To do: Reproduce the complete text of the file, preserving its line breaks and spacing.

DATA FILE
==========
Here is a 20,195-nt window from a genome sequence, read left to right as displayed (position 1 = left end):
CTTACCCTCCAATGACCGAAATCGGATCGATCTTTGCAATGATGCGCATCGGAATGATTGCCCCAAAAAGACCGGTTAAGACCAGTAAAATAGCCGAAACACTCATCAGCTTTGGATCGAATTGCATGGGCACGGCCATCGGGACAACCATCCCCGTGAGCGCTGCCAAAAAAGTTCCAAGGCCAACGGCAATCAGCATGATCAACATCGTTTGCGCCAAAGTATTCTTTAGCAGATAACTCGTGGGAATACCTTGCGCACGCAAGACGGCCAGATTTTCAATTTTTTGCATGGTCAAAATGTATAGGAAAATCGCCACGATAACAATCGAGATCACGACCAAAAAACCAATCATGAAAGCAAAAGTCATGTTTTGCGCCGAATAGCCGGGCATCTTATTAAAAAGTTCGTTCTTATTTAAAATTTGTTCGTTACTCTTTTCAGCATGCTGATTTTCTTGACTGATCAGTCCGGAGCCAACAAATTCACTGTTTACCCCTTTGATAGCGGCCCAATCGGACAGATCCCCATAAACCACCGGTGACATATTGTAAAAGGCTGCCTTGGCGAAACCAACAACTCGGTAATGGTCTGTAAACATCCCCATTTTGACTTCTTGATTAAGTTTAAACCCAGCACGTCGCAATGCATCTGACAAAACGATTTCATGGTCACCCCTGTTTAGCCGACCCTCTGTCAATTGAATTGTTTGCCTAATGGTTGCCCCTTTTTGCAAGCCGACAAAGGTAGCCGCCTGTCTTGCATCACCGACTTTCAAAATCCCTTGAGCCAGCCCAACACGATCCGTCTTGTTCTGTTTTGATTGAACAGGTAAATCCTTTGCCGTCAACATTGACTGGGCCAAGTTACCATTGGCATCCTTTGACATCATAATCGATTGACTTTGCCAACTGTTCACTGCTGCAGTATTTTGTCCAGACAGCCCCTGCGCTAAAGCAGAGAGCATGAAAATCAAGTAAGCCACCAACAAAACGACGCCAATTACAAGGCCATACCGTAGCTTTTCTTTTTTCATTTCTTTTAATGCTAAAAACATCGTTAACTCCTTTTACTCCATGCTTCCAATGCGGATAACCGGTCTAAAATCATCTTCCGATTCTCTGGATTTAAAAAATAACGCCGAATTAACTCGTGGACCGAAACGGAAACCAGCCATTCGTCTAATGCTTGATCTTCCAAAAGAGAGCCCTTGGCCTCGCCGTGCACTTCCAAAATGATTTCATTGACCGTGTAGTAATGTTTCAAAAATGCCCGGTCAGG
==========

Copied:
Here is a 20,195-nt window from a genome sequence, read left to right as displayed (position 1 = left end):
CTTACCCTCCAATGACCGAAATCGGATCGATCTTTGCAATGATGCGCATCGGAATGATTGCCCCAAAAAGACCGGTTAAGACCAGTAAAATAGCCGAAACACTCATCAGCTTTGGATCGAATTGCATGGGCACGGCCATCGGGACAACCATCCCCGTGAGCGCTGCCAAAAAAGTTCCAAGGCCAACGGCAATCAGCATGATCAACATCGTTTGCGCCAAAGTATTCTTTAGCAGATAACTCGTGGGAATACCTTGCGCACGCAAGACGGCCAGATTTTCAATTTTTTGCATGGTCAAAATGTATAGGAAAATCGCCACGATAACAATCGAGATCACGACCAAAAAACCAATCATGAAAGCAAAAGTCATGTTTTGCGCCGAATAGCCGGGCATCTTATTAAAAAGTTCGTTCTTATTTAAAATTTGTTCGTTACTCTTTTCAGCATGCTGATTTTCTTGACTGATCAGTCCGGAGCCAACAAATTCACTGTTTACCCCTTTGATAGCGGCCCAATCGGACAGATCCCCATAAACCACCGGTGACATATTGTAAAAGGCTGCCTTGGCGAAACCAACAACTCGGTAATGGTCTGTAAACATCCCCATTTTGACTTCTTGATTAAGTTTAAACCCAGCACGTCGCAATGCATCTGACAAAACGATTTCATGGTCACCCCTGTTTAGCCGACCCTCTGTCAATTGAATTGTTTGCCTAATGGTTGCCCCTTTTTGCAAGCCGACAAAGGTAGCCGCCTGTCTTGCATCACCGACTTTCAAAATCCCTTGAGCCAGCCCAACACGATCCGTCTTGTTCTGTTTTGATTGAACAGGTAAATCCTTTGCCGTCAACATTGACTGGGCCAAGTTACCATTGGCATCCTTTGACATCATAATCGATTGACTTTGCCAACTGTTCACTGCTGCAGTATTTTGTCCAGACAGCCCCTGCGCTAAAGCAGAGAGCATGAAAATCAAGTAAGCCACCAACAAAACGACGCCAATTACAAGGCCATACCGTAGCTTTTCTTTTTTCATTTCTTTTAATGCTAAAAACATCGTTAACTCCTTTTACTCCATGCTTCCAATGCGGATAACCGGTCTAAAATCATCTTCCGATTCTCTGGATTTAAAAAATAACGCCGAATTAACTCGTGGACCGAAACGGAAACCAGCCATTCGTCTAATGCTTGATCTTCCAAAAGAGAGCCCTTGGCCTCGCCGTGCACTTCCAAAATGATTTCATTGACCGTGTAGTAATGTTTCAAAAATGCCCGGTCAGG